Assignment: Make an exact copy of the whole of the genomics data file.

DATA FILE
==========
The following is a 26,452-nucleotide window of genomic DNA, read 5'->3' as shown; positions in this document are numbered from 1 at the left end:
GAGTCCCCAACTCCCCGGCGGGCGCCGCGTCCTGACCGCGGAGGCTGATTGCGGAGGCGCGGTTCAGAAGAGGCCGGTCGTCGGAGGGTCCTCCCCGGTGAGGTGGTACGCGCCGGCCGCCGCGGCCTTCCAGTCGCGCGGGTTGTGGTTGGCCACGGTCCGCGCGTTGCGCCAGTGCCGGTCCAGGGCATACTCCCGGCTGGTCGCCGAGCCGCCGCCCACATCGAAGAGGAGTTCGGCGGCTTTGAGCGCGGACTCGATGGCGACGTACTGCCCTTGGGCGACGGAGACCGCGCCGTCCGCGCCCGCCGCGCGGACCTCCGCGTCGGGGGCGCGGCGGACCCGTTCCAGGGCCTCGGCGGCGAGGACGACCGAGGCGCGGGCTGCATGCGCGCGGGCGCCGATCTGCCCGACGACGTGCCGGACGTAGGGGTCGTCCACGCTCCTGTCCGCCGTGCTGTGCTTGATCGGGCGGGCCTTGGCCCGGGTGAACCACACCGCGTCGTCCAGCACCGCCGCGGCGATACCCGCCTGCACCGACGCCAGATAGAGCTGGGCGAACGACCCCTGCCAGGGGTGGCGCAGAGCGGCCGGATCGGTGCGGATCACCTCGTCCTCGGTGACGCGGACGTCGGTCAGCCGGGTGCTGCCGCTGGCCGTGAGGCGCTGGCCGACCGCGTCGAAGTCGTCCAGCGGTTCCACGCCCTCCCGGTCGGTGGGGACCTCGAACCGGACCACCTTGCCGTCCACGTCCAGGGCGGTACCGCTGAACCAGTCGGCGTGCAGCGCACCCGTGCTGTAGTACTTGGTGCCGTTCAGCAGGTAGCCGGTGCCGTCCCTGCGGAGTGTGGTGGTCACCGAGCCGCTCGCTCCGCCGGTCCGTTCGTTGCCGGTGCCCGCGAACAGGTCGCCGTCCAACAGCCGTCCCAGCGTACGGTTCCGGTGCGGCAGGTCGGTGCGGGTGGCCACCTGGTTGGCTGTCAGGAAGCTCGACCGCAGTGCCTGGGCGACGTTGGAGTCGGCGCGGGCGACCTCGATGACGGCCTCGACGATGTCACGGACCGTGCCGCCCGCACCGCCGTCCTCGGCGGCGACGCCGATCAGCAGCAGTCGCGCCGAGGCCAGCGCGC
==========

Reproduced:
The following is a 26,452-nucleotide window of genomic DNA, read 5'->3' as shown; positions in this document are numbered from 1 at the left end:
GAGTCCCCAACTCCCCGGCGGGCGCCGCGTCCTGACCGCGGAGGCTGATTGCGGAGGCGCGGTTCAGAAGAGGCCGGTCGTCGGAGGGTCCTCCCCGGTGAGGTGGTACGCGCCGGCCGCCGCGGCCTTCCAGTCGCGCGGGTTGTGGTTGGCCACGGTCCGCGCGTTGCGCCAGTGCCGGTCCAGGGCATACTCCCGGCTGGTCGCCGAGCCGCCGCCCACATCGAAGAGGAGTTCGGCGGCTTTGAGCGCGGACTCGATGGCGACGTACTGCCCTTGGGCGACGGAGACCGCGCCGTCCGCGCCCGCCGCGCGGACCTCCGCGTCGGGGGCGCGGCGGACCCGTTCCAGGGCCTCGGCGGCGAGGACGACCGAGGCGCGGGCTGCATGCGCGCGGGCGCCGATCTGCCCGACGACGTGCCGGACGTAGGGGTCGTCCACGCTCCTGTCCGCCGTGCTGTGCTTGATCGGGCGGGCCTTGGCCCGGGTGAACCACACCGCGTCGTCCAGCACCGCCGCGGCGATACCCGCCTGCACCGACGCCAGATAGAGCTGGGCGAACGACCCCTGCCAGGGGTGGCGCAGAGCGGCCGGATCGGTGCGGATCACCTCGTCCTCGGTGACGCGGACGTCGGTCAGCCGGGTGCTGCCGCTGGCCGTGAGGCGCTGGCCGACCGCGTCGAAGTCGTCCAGCGGTTCCACGCCCTCCCGGTCGGTGGGGACCTCGAACCGGACCACCTTGCCGTCCACGTCCAGGGCGGTACCGCTGAACCAGTCGGCGTGCAGCGCACCCGTGCTGTAGTACTTGGTGCCGTTCAGCAGGTAGCCGGTGCCGTCCCTGCGGAGTGTGGTGGTCACCGAGCCGCTCGCTCCGCCGGTCCGTTCGTTGCCGGTGCCCGCGAACAGGTCGCCGTCCAACAGCCGTCCCAGCGTACGGTTCCGGTGCGGCAGGTCGGTGCGGGTGGCCACCTGGTTGGCTGTCAGGAAGCTCGACCGCAGTGCCTGGGCGACGTTGGAGTCGGCGCGGGCGACCTCGATGACGGCCTCGACGATGTCACGGACCGTGCCGCCCGCACCGCCGTCCTCGGCGGCGACGCCGATCAGCAGCAGTCGCGCCGAGGCCAGCGCGC